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According to Scientific American Content (This article and its images were originally posted on Scientific American Content November 21, 2018 at 06:46AM.)
During summer 2017 a large swath of Australia’s Great Barrier Reef—normally a riot of electric oranges, reds and other colors—turned ghostly pale.
Unusually warm water temperatures, partly due to global warming, had caused the corals to expel from their tissues the symbiotic algae that provide them with food and give them their brilliant hues. It was the second mass-bleaching event to hit the reef in as many years. Together, the back-to-back events hit two thirds of the reef.
Now, with the 2019 Australian summer poised to begin, atmospheric scientists are predicting an El Niño—a recurring period marked by warmer temperatures in the tropical Pacific Ocean. This potential for high temperatures again poses a threat to the Great Barrier Reef, one that marine biologist Terry Hughes—a high-profile champion of coral reef protection—will be watching, looking for signs of more damage to the reef as he continues to push for protecting it.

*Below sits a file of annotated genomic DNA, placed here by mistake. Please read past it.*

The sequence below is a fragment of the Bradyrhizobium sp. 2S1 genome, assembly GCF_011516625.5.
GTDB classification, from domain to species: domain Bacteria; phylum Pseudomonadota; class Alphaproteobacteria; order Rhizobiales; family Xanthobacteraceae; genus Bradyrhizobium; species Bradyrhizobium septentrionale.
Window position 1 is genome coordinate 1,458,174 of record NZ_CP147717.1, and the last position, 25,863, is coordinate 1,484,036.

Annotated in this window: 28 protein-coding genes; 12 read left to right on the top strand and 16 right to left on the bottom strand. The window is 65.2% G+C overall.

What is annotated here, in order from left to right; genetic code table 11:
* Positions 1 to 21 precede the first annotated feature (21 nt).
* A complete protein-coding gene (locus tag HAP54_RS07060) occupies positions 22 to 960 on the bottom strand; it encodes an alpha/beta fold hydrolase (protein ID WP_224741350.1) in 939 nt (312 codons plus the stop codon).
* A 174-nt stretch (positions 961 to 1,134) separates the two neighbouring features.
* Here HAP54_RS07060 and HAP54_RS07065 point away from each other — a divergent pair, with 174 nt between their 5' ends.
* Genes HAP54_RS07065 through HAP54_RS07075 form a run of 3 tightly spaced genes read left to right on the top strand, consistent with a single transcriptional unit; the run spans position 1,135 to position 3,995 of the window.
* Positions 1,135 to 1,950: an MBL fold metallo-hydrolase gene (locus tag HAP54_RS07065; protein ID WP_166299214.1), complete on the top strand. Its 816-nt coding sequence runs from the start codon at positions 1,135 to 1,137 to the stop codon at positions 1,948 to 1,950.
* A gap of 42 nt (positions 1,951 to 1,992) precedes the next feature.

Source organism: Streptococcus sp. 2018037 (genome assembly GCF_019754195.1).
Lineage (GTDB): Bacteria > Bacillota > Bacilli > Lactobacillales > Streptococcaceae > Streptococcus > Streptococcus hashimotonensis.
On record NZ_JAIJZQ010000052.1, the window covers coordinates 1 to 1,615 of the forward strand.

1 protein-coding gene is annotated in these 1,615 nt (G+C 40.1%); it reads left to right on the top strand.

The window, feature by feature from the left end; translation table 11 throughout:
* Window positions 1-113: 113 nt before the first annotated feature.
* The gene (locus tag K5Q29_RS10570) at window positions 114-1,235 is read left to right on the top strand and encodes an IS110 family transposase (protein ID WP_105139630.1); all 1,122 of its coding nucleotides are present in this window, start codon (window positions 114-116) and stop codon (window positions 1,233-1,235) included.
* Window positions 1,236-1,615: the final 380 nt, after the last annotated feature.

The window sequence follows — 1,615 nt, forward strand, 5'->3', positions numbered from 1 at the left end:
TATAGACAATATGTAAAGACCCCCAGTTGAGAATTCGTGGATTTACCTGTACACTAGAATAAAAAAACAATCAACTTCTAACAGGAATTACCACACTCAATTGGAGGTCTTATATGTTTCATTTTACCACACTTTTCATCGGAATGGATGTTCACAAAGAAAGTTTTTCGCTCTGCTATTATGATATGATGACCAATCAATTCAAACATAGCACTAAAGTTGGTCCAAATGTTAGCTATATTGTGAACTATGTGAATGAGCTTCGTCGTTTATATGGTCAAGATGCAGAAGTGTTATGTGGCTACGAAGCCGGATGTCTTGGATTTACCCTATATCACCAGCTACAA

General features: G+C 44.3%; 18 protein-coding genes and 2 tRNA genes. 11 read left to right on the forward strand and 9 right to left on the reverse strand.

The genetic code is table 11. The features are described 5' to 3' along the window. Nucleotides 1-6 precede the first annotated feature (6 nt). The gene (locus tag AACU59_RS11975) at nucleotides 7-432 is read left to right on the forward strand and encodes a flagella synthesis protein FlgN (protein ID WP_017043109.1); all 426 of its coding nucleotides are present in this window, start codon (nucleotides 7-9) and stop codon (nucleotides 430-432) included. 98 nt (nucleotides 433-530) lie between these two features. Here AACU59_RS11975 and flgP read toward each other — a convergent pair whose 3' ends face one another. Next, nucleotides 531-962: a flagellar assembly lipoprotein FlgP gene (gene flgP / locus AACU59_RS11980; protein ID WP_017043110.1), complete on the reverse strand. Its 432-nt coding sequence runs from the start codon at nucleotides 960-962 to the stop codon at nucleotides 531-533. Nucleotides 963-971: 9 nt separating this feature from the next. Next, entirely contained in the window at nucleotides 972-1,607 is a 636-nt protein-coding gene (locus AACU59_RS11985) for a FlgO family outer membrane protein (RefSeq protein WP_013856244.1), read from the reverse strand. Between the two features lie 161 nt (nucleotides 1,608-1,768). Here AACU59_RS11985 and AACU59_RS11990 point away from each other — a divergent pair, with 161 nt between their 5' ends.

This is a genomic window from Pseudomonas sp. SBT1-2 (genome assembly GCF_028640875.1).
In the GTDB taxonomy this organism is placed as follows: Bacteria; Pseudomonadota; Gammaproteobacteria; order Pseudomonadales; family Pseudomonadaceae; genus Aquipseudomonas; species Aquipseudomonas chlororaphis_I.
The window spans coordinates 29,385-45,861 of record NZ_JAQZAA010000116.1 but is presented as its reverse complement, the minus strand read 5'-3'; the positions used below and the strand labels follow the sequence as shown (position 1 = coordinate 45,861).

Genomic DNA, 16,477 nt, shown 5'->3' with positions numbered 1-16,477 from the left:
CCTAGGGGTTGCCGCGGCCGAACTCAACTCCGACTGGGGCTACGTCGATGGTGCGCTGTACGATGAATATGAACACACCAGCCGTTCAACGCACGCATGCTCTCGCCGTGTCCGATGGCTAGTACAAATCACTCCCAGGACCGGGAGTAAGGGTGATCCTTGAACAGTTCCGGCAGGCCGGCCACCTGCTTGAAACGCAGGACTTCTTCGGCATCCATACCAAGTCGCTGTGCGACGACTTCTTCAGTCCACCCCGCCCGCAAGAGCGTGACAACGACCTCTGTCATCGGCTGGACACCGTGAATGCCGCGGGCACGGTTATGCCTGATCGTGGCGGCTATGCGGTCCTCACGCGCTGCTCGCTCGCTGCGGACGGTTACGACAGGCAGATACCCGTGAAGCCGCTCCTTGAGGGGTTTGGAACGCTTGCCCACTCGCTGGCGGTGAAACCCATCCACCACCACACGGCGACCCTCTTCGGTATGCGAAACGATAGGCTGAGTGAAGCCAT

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This article and images were originally posted on [Scientific American Content] November 21, 2018 at 06:46AM. Credit to the original author and Scientific American Content | ESIST.T>G>S Recommended Articles Of The Day.